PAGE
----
Why corruption is the new normal in health care (and what we can do about it)
Industry payouts to providers, unnecessary admissions to meet quotas, manipulating data for greater reimbursements: In The Huffington Post this week, Shannon Brownlee and Vikas Saini of the Lown Institute call out these ubiquitous practices for what they are – corruption.
“Our health care system is no longer about relieving the suffering of patients or the intrinsic value of maintaining the health of our population. It’s about making money,” Brownlee and Saini write. This systemic corruption contributes to ballooning health care costs and causes immeasurable harm to patients.
Just this week, The Seattle Times revealed that top brain and spine surgeons at Swedish Health in Seattle conducted simultaneous surgeries more than half the time between 2014 and 2016. Simultaneous surgeries allow hospitals and providers to increase revenue by effectively double-booking patients, and most of the time patients are not informed that their surgeon will not be present for part or even most of their surgery. Several patients who had complications from their surgeries at Swedish told The Times they would not have gotten the surgery if they knew their doctor was in multiple operating rooms at once.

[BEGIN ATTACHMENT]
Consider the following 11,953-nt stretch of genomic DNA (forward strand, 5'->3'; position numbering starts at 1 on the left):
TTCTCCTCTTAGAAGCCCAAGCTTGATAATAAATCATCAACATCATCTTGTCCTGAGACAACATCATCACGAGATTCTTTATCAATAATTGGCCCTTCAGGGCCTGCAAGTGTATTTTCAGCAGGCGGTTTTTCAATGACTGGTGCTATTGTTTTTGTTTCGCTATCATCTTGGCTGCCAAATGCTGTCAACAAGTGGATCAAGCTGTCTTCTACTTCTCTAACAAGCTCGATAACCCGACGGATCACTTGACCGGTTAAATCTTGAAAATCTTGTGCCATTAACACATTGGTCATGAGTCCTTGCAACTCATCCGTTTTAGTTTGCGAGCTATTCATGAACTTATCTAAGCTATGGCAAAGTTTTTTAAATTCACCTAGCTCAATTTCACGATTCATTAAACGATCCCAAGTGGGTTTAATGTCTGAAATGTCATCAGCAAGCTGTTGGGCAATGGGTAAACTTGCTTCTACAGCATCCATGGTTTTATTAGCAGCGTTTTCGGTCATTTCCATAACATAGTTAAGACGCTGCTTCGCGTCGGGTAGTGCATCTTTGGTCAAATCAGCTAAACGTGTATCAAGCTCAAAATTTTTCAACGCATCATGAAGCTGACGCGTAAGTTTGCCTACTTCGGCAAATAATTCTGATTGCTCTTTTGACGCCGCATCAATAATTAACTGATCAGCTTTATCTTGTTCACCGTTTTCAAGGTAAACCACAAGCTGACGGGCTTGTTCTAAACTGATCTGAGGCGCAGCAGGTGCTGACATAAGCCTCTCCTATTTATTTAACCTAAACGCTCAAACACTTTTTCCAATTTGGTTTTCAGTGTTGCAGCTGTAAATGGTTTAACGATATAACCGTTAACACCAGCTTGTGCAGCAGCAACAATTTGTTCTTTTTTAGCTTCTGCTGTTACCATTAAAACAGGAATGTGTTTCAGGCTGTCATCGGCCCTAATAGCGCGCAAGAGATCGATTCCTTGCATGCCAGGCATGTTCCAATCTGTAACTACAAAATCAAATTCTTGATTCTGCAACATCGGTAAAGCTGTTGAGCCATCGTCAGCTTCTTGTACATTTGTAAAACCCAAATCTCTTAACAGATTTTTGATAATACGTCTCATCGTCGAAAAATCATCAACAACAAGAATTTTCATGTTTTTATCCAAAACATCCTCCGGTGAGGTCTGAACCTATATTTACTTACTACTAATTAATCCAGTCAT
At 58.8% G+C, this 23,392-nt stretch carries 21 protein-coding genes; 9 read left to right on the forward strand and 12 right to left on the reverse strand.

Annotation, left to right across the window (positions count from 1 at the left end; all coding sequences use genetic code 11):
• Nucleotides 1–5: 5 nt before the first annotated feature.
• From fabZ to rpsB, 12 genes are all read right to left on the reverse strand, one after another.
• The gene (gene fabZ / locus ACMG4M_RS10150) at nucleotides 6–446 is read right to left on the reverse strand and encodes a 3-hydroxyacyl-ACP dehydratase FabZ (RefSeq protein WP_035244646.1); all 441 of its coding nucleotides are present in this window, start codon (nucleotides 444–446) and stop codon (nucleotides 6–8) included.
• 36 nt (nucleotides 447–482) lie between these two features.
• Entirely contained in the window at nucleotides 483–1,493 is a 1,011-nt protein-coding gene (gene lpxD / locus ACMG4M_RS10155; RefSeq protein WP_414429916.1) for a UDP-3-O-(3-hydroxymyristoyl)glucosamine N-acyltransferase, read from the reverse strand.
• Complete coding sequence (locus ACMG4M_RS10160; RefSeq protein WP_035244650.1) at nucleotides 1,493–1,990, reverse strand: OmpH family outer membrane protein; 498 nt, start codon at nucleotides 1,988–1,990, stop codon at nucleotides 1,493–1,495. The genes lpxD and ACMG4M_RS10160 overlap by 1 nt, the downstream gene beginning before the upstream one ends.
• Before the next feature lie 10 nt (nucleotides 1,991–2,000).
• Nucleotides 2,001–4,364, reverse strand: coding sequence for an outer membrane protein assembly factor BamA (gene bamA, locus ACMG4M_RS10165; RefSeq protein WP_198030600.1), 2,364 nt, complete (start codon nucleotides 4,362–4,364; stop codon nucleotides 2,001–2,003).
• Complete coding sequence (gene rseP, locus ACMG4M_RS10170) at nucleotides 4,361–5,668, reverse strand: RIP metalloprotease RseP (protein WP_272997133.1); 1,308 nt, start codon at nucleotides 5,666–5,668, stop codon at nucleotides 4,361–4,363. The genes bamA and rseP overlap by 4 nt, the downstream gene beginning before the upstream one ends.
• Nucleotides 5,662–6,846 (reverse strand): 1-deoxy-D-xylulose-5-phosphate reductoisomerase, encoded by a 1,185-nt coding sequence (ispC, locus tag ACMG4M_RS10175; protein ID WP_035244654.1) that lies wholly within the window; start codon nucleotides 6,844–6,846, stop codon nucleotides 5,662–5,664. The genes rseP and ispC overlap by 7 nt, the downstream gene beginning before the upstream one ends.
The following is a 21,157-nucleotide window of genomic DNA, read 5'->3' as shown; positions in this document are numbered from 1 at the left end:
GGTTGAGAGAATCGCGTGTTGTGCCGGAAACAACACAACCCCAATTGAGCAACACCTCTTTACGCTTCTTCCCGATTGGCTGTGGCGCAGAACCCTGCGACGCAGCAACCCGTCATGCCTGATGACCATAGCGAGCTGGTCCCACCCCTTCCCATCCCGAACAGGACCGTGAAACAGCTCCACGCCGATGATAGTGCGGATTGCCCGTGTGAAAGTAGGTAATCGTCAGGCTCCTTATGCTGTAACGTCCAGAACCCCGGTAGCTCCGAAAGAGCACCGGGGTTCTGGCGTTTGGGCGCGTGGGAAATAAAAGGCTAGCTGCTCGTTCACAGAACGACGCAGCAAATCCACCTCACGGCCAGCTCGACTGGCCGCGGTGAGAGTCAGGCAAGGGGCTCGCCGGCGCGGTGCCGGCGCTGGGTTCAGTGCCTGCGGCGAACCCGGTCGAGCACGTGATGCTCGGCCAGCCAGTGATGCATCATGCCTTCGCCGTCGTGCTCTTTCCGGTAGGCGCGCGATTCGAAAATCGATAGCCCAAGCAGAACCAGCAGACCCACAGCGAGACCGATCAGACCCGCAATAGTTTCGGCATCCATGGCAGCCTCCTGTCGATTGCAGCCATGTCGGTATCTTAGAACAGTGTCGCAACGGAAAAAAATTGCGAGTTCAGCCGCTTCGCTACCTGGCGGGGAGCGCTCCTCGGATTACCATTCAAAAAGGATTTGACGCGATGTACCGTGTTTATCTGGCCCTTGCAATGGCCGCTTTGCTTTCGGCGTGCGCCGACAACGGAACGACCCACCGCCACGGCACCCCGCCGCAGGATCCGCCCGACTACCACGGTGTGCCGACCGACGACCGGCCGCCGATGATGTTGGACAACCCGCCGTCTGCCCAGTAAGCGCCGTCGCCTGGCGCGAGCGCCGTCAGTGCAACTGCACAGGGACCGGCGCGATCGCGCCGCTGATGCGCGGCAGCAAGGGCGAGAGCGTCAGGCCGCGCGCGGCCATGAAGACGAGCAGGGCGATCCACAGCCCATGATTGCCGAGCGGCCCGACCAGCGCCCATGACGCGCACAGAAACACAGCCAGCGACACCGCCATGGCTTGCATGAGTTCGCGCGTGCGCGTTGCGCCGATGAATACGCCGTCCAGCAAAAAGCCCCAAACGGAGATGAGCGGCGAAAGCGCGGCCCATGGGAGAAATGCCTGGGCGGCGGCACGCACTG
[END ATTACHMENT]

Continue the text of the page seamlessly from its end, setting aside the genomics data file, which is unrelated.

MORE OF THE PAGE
In another particularly egregious example of corruption, some rehab centers are capitalizing on the opioid crisis by taking advantage of patients. STAT reports this week on “patient brokers,” middlemen hired by rehab centers to convince people struggling with addiction to check into treatment centers that bill patients for all they can, without providing help for rehabilitation.
There is no simple cure for corruption, say Brownlee and Saini. With so much money in the health care system, profit-mongering is bound to happen. But there are things we can do to make corruption less normalized. Speaking out against it is the first step. Take Dr. James Holsapple, who objected to simultaneous surgeries at his hospital and was forced to resign. He recently won a lawsuit against the hospital for wrongful termination, paving the way for other doctors to speak up.